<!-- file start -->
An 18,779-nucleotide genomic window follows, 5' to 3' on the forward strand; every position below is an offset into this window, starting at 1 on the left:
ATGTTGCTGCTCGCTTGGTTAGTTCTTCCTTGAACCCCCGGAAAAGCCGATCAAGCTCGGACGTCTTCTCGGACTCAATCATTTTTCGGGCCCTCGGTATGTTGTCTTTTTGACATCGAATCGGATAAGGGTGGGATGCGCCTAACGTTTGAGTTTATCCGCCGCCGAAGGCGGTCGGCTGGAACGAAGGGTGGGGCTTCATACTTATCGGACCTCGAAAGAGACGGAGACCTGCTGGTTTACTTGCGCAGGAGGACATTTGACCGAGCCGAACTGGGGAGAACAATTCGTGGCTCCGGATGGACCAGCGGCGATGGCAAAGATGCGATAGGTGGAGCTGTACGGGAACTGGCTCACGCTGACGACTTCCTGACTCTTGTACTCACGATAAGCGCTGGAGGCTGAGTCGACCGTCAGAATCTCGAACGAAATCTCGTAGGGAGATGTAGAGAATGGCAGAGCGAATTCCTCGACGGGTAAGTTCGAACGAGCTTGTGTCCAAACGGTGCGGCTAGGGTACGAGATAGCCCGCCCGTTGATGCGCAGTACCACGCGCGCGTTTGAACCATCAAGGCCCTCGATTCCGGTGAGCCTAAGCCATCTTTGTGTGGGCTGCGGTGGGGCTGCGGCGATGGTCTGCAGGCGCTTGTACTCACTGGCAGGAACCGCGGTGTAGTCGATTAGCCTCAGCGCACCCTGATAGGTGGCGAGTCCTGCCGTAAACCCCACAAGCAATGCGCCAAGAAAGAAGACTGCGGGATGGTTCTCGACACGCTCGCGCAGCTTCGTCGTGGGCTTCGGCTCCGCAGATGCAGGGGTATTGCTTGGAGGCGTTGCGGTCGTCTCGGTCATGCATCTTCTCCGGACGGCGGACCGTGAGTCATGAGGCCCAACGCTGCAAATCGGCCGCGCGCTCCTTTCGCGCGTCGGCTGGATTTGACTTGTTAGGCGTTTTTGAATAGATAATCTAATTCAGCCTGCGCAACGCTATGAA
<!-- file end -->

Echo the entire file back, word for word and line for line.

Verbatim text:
An 18,779-nucleotide genomic window follows, 5' to 3' on the forward strand; every position below is an offset into this window, starting at 1 on the left:
ATGTTGCTGCTCGCTTGGTTAGTTCTTCCTTGAACCCCCGGAAAAGCCGATCAAGCTCGGACGTCTTCTCGGACTCAATCATTTTTCGGGCCCTCGGTATGTTGTCTTTTTGACATCGAATCGGATAAGGGTGGGATGCGCCTAACGTTTGAGTTTATCCGCCGCCGAAGGCGGTCGGCTGGAACGAAGGGTGGGGCTTCATACTTATCGGACCTCGAAAGAGACGGAGACCTGCTGGTTTACTTGCGCAGGAGGACATTTGACCGAGCCGAACTGGGGAGAACAATTCGTGGCTCCGGATGGACCAGCGGCGATGGCAAAGATGCGATAGGTGGAGCTGTACGGGAACTGGCTCACGCTGACGACTTCCTGACTCTTGTACTCACGATAAGCGCTGGAGGCTGAGTCGACCGTCAGAATCTCGAACGAAATCTCGTAGGGAGATGTAGAGAATGGCAGAGCGAATTCCTCGACGGGTAAGTTCGAACGAGCTTGTGTCCAAACGGTGCGGCTAGGGTACGAGATAGCCCGCCCGTTGATGCGCAGTACCACGCGCGCGTTTGAACCATCAAGGCCCTCGATTCCGGTGAGCCTAAGCCATCTTTGTGTGGGCTGCGGTGGGGCTGCGGCGATGGTCTGCAGGCGCTTGTACTCACTGGCAGGAACCGCGGTGTAGTCGATTAGCCTCAGCGCACCCTGATAGGTGGCGAGTCCTGCCGTAAACCCCACAAGCAATGCGCCAAGAAAGAAGACTGCGGGATGGTTCTCGACACGCTCGCGCAGCTTCGTCGTGGGCTTCGGCTCCGCAGATGCAGGGGTATTGCTTGGAGGCGTTGCGGTCGTCTCGGTCATGCATCTTCTCCGGACGGCGGACCGTGAGTCATGAGGCCCAACGCTGCAAATCGGCCGCGCGCTCCTTTCGCGCGTCGGCTGGATTTGACTTGTTAGGCGTTTTTGAATAGATAATCTAATTCAGCCTGCGCAACGCTATGAA